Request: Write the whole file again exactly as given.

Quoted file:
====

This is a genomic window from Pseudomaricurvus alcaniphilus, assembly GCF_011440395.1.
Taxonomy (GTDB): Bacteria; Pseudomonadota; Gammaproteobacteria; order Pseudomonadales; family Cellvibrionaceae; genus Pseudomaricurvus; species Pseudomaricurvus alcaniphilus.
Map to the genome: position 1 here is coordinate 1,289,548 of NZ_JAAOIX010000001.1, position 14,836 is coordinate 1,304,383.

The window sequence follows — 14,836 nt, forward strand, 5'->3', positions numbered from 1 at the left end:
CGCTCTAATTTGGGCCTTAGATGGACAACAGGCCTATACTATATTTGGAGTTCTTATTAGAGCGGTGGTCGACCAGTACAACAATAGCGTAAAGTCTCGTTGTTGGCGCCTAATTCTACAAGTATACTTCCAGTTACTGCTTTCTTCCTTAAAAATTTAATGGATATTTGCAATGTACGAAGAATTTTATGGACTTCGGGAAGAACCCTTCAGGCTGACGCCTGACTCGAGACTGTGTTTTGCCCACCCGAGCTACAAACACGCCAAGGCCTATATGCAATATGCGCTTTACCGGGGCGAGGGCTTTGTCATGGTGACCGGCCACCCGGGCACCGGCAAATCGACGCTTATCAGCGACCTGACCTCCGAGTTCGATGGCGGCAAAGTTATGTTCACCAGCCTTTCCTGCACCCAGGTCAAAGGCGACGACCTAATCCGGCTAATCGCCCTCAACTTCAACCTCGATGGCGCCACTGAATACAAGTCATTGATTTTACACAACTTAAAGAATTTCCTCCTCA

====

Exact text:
This is a genomic window from Pseudomaricurvus alcaniphilus, assembly GCF_011440395.1.
Taxonomy (GTDB): Bacteria; Pseudomonadota; Gammaproteobacteria; order Pseudomonadales; family Cellvibrionaceae; genus Pseudomaricurvus; species Pseudomaricurvus alcaniphilus.
Map to the genome: position 1 here is coordinate 1,289,548 of NZ_JAAOIX010000001.1, position 14,836 is coordinate 1,304,383.

The window sequence follows — 14,836 nt, forward strand, 5'->3', positions numbered from 1 at the left end:
CGCTCTAATTTGGGCCTTAGATGGACAACAGGCCTATACTATATTTGGAGTTCTTATTAGAGCGGTGGTCGACCAGTACAACAATAGCGTAAAGTCTCGTTGTTGGCGCCTAATTCTACAAGTATACTTCCAGTTACTGCTTTCTTCCTTAAAAATTTAATGGATATTTGCAATGTACGAAGAATTTTATGGACTTCGGGAAGAACCCTTCAGGCTGACGCCTGACTCGAGACTGTGTTTTGCCCACCCGAGCTACAAACACGCCAAGGCCTATATGCAATATGCGCTTTACCGGGGCGAGGGCTTTGTCATGGTGACCGGCCACCCGGGCACCGGCAAATCGACGCTTATCAGCGACCTGACCTCCGAGTTCGATGGCGGCAAAGTTATGTTCACCAGCCTTTCCTGCACCCAGGTCAAAGGCGACGACCTAATCCGGCTAATCGCCCTCAACTTCAACCTCGATGGCGCCACTGAATACAAGTCATTGATTTTACACAACTTAAAGAATTTCCTCCTCA